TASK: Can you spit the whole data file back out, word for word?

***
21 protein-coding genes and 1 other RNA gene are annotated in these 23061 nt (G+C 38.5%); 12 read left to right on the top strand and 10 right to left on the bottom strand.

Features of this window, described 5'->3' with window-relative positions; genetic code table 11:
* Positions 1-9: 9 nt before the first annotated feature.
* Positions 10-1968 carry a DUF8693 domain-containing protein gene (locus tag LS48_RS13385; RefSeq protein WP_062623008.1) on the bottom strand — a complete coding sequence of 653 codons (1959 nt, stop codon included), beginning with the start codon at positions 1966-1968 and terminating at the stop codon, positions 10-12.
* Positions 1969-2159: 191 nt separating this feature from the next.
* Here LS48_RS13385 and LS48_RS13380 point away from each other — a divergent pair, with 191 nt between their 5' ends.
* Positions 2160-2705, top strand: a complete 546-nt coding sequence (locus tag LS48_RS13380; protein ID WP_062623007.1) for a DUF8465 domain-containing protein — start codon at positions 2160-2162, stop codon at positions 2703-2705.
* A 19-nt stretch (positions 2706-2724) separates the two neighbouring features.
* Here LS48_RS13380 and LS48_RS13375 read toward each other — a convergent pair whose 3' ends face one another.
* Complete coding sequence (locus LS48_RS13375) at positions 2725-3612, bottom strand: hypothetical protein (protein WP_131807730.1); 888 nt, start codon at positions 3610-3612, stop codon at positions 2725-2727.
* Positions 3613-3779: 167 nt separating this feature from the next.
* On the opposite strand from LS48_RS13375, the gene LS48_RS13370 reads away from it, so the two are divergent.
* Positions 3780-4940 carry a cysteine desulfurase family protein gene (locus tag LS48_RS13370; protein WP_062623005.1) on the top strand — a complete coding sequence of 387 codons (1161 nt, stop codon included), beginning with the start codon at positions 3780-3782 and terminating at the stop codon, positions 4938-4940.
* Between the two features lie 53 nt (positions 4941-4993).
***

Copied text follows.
21 protein-coding genes and 1 other RNA gene are annotated in these 23061 nt (G+C 38.5%); 12 read left to right on the top strand and 10 right to left on the bottom strand.

Features of this window, described 5'->3' with window-relative positions; genetic code table 11:
* Positions 1-9: 9 nt before the first annotated feature.
* Positions 10-1968 carry a DUF8693 domain-containing protein gene (locus tag LS48_RS13385; RefSeq protein WP_062623008.1) on the bottom strand — a complete coding sequence of 653 codons (1959 nt, stop codon included), beginning with the start codon at positions 1966-1968 and terminating at the stop codon, positions 10-12.
* Positions 1969-2159: 191 nt separating this feature from the next.
* Here LS48_RS13385 and LS48_RS13380 point away from each other — a divergent pair, with 191 nt between their 5' ends.
* Positions 2160-2705, top strand: a complete 546-nt coding sequence (locus tag LS48_RS13380; protein ID WP_062623007.1) for a DUF8465 domain-containing protein — start codon at positions 2160-2162, stop codon at positions 2703-2705.
* A 19-nt stretch (positions 2706-2724) separates the two neighbouring features.
* Here LS48_RS13380 and LS48_RS13375 read toward each other — a convergent pair whose 3' ends face one another.
* Complete coding sequence (locus LS48_RS13375) at positions 2725-3612, bottom strand: hypothetical protein (protein WP_131807730.1); 888 nt, start codon at positions 3610-3612, stop codon at positions 2725-2727.
* Positions 3613-3779: 167 nt separating this feature from the next.
* On the opposite strand from LS48_RS13375, the gene LS48_RS13370 reads away from it, so the two are divergent.
* Positions 3780-4940 carry a cysteine desulfurase family protein gene (locus tag LS48_RS13370; protein WP_062623005.1) on the top strand — a complete coding sequence of 387 codons (1161 nt, stop codon included), beginning with the start codon at positions 3780-3782 and terminating at the stop codon, positions 4938-4940.
* Between the two features lie 53 nt (positions 4941-4993).